UK Government: Fishing quotas 'a fair deal for fishermen'

IN a statement issued last night, the UK government said it has delivered a fair deal for fishermen, striking the right balance between supporting business and conserving fish stocks to safeguard the future livelihoods of our fishing fleets and their local communities.

This follows negotiations at the annual EU Fisheries and Agriculture Council, where fishing quotas for 2015 were agreed.

Decisions were based on three clear principles: following the available scientific advice; achieving sustainable levels of fishing; and reducing discards.

The government entered negotiations facing challenging proposals from the Commission for precautionary reductions in the quotas of many stocks, but important increases were agreed for many parts of the UK’s fishing fleet.

This includes increases to cod and haddock in the North Sea, Nephrops (prawns) in the Celtic Sea, sole in the Western Channel and angler (monkfish) and haddock in the West of Scotland.

Where the latest scientific evidence supported it, the government was also able to lobby against unjustifiable cuts proposed by the Commission.

Instead it ensured quotas were looked at on a case-by-case basis, achieving a rollover of current 2014 catch levels to provide stability for the fishermen who rely on these species, including skates and rays around the UK.

The government also successfully resisted further reductions to days at sea under the cod recovery plan. This will give fishermen the time they need to fish more selectively and avoid discarding perfectly good fish.

Finally, despite pressing hard for measures to address declining sea bass levels, the government was disappointed not to leave negotiations with an agreement on specific measures to tackle this issue.

The UK government has led on action to improve these stocks and has now secured a commitment from the Commission to work with Member States to reduce fishing pressure at the start of the season in 2015.

Commenting from Brussels UK Fisheries Minister George Eustice said:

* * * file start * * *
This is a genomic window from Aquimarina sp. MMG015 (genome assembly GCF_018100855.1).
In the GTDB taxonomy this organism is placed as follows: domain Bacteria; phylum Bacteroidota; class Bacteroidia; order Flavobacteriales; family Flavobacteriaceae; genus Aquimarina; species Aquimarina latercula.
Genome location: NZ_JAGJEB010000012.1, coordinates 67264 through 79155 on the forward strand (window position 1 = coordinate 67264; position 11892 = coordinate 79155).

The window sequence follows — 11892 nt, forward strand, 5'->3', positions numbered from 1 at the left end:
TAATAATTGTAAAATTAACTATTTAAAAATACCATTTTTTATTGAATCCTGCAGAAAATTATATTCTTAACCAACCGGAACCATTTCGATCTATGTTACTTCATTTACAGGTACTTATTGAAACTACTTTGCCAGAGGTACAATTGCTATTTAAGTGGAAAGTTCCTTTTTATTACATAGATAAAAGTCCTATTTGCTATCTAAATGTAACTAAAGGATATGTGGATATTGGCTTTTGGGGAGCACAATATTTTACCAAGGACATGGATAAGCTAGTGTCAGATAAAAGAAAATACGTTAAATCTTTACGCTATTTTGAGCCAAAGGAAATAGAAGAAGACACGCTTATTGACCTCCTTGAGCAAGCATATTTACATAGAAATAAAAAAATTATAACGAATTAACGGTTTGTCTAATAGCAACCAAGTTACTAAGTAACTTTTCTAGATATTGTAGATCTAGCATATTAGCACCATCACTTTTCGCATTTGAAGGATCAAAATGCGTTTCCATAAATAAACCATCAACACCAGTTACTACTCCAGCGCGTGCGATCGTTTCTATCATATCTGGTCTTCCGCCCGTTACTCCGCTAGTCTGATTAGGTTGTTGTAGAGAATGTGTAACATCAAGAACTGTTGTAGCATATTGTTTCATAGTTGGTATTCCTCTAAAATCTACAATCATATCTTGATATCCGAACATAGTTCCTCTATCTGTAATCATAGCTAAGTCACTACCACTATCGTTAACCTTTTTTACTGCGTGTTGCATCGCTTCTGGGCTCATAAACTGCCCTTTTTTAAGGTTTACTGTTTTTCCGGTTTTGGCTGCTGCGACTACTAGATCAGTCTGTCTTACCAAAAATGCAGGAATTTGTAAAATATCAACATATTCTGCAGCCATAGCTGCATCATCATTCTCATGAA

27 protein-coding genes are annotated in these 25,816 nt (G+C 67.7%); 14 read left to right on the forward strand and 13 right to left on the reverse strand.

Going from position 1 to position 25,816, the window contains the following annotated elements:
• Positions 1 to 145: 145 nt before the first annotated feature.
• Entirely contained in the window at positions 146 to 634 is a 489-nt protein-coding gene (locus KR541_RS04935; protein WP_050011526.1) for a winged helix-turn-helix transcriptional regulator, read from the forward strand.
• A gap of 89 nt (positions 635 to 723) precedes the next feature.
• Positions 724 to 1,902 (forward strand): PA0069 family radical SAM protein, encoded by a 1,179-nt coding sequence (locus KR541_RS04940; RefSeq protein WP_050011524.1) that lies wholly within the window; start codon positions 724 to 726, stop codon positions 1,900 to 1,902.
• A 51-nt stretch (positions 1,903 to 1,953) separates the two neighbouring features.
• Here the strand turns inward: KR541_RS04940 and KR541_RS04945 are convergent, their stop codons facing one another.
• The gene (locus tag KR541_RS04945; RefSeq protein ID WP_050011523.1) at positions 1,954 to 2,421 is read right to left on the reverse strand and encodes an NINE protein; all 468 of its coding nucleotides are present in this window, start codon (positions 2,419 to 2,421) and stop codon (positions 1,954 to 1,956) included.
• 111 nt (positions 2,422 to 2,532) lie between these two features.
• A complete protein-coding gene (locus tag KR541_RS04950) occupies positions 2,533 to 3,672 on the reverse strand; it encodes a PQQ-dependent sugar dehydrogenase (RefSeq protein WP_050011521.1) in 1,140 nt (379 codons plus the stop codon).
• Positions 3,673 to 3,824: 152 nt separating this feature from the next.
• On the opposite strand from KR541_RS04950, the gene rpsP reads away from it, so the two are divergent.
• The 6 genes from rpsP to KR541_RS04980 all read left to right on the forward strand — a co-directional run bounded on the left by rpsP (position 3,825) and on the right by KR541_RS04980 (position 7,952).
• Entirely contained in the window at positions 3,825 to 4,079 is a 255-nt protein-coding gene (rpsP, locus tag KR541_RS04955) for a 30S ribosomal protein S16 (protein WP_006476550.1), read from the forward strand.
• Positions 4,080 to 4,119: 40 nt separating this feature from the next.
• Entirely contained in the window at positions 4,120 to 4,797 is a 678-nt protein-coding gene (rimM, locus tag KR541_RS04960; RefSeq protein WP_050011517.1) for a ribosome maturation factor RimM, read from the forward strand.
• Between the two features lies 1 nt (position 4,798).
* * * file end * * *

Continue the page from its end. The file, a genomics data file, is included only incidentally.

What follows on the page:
‘Although these were difficult negotiations, I am pleased that we were able to secure the best possible deal to ensure sustainable fisheries and a strong UK fishing industry.

‘While fishermen had feared there would be major cuts from the Commission, by bringing new science to the table we were able to keep the same quota as last year for many species, including monkfish, megrim and pollock in the South West and skates and rays around the UK.

‘This was in addition to important increases to North Sea cod and haddock quota which will benefit Scottish fishermen.

‘In some cases there are still some reductions in quota, but I entered these discussions with the firm belief that any decisions need to support our shared goals of a thriving fishing industry, sustainable fish stocks and a healthy marine environment. 

‘If we want a long-term future for our industry we have to listen to the available science and agree fishing opportunities which support the sustainability of our stocks.

‘I was disappointed no decision was reached this year to improve bass stocks but will be following up on the Commission’s commitment to work with Member States in the New Year.

‘The UK has been a lone voice on this issue and it is essential we achieve a balanced approach which reflects the contribution of both commercial fisheries as well as recreational anglers on declining bass numbers.’

Given the start of the pelagic discard ban in January 2015 the UK also ensured next year’s total allowable catch (TACs) took into account the ban on discarding fish, a crucial agreement following UK-led reforms to the Common Fisheries Policy last year.

In addition a commitment was obtained from the Commission to undertake research to improve flexibility, allowing fishermen to use quota across regions in light of the discard ban and increased selectivity.

The UK also successfully negotiated a number of further concessions. These include:

(i) Days at sea kept at 2014 levels rather than reduced

(ii) Increased quota for fishermen in many areas, including the following:

1. North Sea: 5% cod,15% Nephrops (prawns), 15% plaice

2. North Sea and West Scotland : 6% haddock, 20% angler (monkfish)

3. Irish Sea: Nephrops (prawns) 3%

4. Around the UK: hake 11%

(iii) Reducing cuts to a number of important fish quotas by providing sound scientific evidence to the Council. Including:

1. Celtic Sea: 64% cut to cod reduced to 26% and 41% cut to haddock reduced to 12%

2. Eastern Channel: 60% cut to sole reduced to 28%

3. Bristol Channel: 35% cut to sole reduced to 15%

(iv) As well as maintaining 2014 quotas for a number of stocks, including:

1. Irish Sea: haddock

2. South West: angler (monkfish), megrim

3. Bristol Channel: plaice

4. North Sea: megrim, dab and flounder, sole and ling

(v) And accepting proposals for cuts where necessary to protect stocks, including:

1. Celtic Sea: 30% cut to herring, 26% cut to cod and 12%

2. North Sea: 5% herring, 15% saithe

The Fisheries Minister George Eustice represented the UK in Brussels to ensure a package of measures that reflected the interests of all parts of the country. Richard Lochhead and Michelle O’Neill also attended for Scotland and Northern Ireland, respectively.

The negotiations were the culmination of months of UK government-led meetings to hear from fishermen, devolved administrations, scientists and environmental NGOs to secure the best possible deal in order to meet our shared goals of a thriving fishing industry, sustainable fish stocks and a healthy marine environment.